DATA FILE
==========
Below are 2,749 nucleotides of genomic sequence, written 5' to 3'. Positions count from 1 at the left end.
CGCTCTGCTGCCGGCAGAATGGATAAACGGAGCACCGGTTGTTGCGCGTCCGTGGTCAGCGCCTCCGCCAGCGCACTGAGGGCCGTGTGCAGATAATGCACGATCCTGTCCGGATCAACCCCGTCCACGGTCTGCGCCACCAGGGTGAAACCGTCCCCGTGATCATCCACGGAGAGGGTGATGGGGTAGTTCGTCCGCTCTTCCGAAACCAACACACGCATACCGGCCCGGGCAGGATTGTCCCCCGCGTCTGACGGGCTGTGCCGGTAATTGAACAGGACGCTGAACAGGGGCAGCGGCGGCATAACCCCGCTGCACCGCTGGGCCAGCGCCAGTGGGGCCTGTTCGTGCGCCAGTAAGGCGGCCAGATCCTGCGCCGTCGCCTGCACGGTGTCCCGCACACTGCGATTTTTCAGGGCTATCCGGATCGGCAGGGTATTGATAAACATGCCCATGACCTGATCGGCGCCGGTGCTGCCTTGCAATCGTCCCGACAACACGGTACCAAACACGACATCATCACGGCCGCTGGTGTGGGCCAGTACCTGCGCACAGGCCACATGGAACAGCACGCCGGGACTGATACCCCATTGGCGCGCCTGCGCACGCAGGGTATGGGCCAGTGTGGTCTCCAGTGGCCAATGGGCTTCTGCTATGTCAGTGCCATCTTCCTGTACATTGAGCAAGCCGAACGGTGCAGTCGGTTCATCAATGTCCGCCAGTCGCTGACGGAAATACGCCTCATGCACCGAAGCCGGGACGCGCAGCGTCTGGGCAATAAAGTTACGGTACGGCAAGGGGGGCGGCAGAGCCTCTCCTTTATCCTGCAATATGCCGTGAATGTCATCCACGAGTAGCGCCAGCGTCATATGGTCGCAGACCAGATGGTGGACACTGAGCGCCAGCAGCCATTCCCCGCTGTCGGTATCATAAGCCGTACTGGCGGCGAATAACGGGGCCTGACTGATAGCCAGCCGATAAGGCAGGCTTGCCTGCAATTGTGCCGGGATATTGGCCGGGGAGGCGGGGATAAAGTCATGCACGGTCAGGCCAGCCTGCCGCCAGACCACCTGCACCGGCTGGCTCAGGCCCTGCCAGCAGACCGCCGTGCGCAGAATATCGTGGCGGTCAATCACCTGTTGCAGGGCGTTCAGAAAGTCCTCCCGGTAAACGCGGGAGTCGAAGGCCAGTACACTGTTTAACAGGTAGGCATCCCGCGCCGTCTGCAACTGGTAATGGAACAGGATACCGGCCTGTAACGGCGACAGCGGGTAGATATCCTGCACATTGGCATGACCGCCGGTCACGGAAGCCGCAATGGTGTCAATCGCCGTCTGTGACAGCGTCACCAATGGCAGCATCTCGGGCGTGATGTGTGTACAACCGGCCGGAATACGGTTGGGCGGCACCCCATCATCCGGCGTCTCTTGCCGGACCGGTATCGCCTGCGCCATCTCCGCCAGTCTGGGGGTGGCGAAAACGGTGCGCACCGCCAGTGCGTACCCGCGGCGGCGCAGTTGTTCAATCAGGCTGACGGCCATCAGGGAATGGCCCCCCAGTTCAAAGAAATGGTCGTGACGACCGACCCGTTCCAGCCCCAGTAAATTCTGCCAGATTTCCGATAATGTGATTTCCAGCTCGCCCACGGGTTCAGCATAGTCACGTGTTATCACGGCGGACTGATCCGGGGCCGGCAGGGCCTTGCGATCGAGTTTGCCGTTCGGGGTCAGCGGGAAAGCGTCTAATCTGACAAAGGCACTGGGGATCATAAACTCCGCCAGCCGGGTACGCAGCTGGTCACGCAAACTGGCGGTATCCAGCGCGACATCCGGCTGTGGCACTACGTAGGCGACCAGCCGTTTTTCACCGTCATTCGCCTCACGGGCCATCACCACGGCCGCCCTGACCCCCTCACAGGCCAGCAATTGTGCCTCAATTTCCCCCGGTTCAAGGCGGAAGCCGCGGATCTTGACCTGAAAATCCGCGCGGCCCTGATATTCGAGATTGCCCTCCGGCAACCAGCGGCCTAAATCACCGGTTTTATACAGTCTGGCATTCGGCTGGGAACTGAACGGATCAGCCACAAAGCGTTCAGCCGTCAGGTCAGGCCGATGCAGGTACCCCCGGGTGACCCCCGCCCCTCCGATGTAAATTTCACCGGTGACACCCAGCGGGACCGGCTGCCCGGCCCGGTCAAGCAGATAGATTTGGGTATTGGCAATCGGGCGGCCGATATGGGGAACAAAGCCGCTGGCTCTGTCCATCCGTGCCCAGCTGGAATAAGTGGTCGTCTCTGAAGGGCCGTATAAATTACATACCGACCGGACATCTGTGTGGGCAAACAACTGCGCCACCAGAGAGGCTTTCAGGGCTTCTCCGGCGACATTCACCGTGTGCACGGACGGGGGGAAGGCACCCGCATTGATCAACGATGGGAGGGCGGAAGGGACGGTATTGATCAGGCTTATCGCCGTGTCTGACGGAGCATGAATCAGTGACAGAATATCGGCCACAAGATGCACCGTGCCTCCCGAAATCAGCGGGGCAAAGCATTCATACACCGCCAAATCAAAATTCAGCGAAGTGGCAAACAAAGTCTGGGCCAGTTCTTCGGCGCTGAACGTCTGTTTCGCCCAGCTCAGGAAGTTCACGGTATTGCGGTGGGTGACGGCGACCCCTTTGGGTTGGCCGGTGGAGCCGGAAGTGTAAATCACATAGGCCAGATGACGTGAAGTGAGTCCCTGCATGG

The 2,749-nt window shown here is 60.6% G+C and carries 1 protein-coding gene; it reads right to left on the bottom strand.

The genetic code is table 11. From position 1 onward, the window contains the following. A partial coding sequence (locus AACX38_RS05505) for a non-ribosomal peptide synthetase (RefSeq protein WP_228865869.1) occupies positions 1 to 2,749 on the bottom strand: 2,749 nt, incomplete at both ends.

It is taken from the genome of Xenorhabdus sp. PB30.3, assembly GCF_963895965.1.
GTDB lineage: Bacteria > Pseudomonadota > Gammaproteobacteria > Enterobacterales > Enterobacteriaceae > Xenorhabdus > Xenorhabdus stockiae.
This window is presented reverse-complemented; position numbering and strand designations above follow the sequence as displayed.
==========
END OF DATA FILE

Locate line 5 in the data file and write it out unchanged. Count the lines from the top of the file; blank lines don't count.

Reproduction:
It is taken from the genome of Xenorhabdus sp. PB30.3, assembly GCF_963895965.1.